Author Topic: The mystery of the 1953 Coronation Bagley ER bloom trough set  (Read 465 times)

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Offline Bernard C

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Here's my recently acquired green set, the only set I've even heard of other than the Pontefract Museum blue set from the Parsons collection here.   Both sets are incomplete.   Pontefract's is the Scottish variant with just one "I", mine's the universal variant missing both "I"s. ;D


Click on the image above for GlassGallery file with extra information and an enlargement.

It dates from between the Accession on 6 February 1952 and the Coronation on 2 June 1953, but we can refine that date to a certain extent.   It must have taken H.M. Government some time to produce and publish manufacturer guidelines.   Also we know that manufacturing was in full swing by the abdication in 1936, about 10½ months after accession, so it is reasonable to suppose that in this case manufacturing was under way by December 1952.

Mine is in non-uranium green (not a guess — I always test).   This is interesting as Bagley's Carnival range, registered November 1946, is, in my experience, always in uranium green.   This could be evidence that Bagley ran out of stock of uranium in between.

Now the mystery.   Why the rarity?

Priced in pennies or, perhaps, a shilling or two, it should have sold in huge numbers.   So I submit that it can't have been sold to the public.   I think it was most likely a giveaway to retailers, possibly to indicate Bagley's grateful thanks for their loyalty in stocking Bagley products and helping Bagley switch back from war to commercial production.   The set would have been an ideal component for shop window displays celebrating the Coronation.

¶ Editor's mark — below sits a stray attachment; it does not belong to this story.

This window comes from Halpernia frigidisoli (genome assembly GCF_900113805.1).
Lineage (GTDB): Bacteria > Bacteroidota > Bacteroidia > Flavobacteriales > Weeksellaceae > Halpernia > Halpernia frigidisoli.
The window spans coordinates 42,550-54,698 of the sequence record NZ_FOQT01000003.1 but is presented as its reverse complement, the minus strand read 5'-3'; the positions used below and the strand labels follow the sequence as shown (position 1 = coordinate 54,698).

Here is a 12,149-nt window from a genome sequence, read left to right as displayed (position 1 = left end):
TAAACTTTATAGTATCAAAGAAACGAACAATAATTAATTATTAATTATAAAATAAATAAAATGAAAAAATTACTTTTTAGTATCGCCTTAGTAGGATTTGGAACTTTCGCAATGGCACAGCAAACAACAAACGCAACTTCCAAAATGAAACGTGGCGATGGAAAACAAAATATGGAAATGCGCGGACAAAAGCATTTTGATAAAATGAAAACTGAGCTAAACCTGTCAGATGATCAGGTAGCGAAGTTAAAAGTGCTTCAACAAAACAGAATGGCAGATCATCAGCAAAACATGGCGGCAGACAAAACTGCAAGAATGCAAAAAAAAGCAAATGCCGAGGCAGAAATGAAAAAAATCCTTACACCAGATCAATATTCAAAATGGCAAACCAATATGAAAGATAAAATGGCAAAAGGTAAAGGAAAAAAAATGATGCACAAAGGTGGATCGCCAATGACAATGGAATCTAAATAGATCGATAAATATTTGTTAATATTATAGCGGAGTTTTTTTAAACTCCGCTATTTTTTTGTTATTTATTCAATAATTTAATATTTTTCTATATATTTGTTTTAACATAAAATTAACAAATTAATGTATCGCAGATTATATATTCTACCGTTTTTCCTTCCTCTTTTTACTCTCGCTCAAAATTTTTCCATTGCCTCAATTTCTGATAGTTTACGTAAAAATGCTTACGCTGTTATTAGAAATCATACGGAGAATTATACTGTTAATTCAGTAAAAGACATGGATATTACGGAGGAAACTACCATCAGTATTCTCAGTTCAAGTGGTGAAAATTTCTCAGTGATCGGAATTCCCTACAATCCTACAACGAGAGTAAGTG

Also it is interesting to note Bagley's coloured advertisement for posy troughs on the front cover of PG of 1 October 1952.   I don't think the coincidence of dates was any accident.   "Free and very useful gift with every trade order", perhaps?

What do you think?   Does anyone know of any other evidence?

Bernard C.  8)
Text and Images Copyright 200414 Bernard Cavalot


Offline Lustrousstone

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Re: The mystery of the 1953 Coronation Bagley ER bloom trough set
« Reply #1 on: May 20, 2010, 08:49:45 AM »
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Bagley's Carnival range... my experience, always in uranium green. 

Not in mine, it's frequently found in non-uranium green. I too always test and have had both.

See here for my theory on the Carnival range http://www.glassmessages.com/index.php/topic,26878.0.html I believe the bulkier version was likely made pre-war and before design registration. I also have cheese dishes with the same attributes


Not that this helps your EIIR trough theory much

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It dates from between the Accession on 6 February 1952 and the Coronation on 2 June 1953
Is the there documentary evidence of this? It could be later.

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Also we know that manufacturing of what? was in full swing by the abdication in 1936, about 10½ months after accession, so it is reasonable to suppose that in this case manufacturing was under way by December 1952.

Sorry but this doesn't make sense.

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Priced in pennies or, perhaps, a shilling or two, it should have sold in huge numbers.
How many people would have had space to display the full set?!!

There is a complete green frosted set pictured in the Bowey and Parson Bagley book belonging to a James Wood. I might be tempted to think that one was uranium, but...


Offline Bernard C

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Re: The mystery of the 1953 Coronation Bagley ER bloom trough set
« Reply #2 on: May 20, 2010, 10:37:23 AM »
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Bagley's Carnival range... my experience, always in uranium green. 

Not in mine, it's frequently found in non-uranium green. I too always test and have had both.

See here for my theory on the Carnival range http://www.glassmessages.com/index.php/topic,26878.0.html I believe the bulkier version was likely made pre-war and before design registration. I also have cheese dishes with the same attributes